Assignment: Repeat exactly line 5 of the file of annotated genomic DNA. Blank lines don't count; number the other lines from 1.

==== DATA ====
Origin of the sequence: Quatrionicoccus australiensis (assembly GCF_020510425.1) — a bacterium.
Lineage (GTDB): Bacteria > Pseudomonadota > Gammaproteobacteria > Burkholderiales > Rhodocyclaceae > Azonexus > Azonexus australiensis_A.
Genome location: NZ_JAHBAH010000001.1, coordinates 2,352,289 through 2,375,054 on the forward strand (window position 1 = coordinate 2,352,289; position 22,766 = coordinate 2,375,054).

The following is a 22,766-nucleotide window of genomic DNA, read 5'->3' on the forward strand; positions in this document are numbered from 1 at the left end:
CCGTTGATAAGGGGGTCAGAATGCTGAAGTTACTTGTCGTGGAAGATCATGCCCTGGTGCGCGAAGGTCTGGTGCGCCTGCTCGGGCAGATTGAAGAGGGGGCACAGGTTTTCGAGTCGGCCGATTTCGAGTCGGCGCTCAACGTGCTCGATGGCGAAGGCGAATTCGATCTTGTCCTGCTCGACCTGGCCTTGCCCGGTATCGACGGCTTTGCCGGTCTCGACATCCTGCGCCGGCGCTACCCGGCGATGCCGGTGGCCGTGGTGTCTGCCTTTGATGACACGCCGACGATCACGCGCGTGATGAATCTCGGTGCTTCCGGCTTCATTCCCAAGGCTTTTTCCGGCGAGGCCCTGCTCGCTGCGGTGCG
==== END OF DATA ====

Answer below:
CCGTTGATAAGGGGGTCAGAATGCTGAAGTTACTTGTCGTGGAAGATCATGCCCTGGTGCGCGAAGGTCTGGTGCGCCTGCTCGGGCAGATTGAAGAGGGGGCACAGGTTTTCGAGTCGGCCGATTTCGAGTCGGCGCTCAACGTGCTCGATGGCGAAGGCGAATTCGATCTTGTCCTGCTCGACCTGGCCTTGCCCGGTATCGACGGCTTTGCCGGTCTCGACATCCTGCGCCGGCGCTACCCGGCGATGCCGGTGGCCGTGGTGTCTGCCTTTGATGACACGCCGACGATCACGCGCGTGATGAATCTCGGTGCTTCCGGCTTCATTCCCAAGGCTTTTTCCGGCGAGGCCCTGCTCGCTGCGGTGCG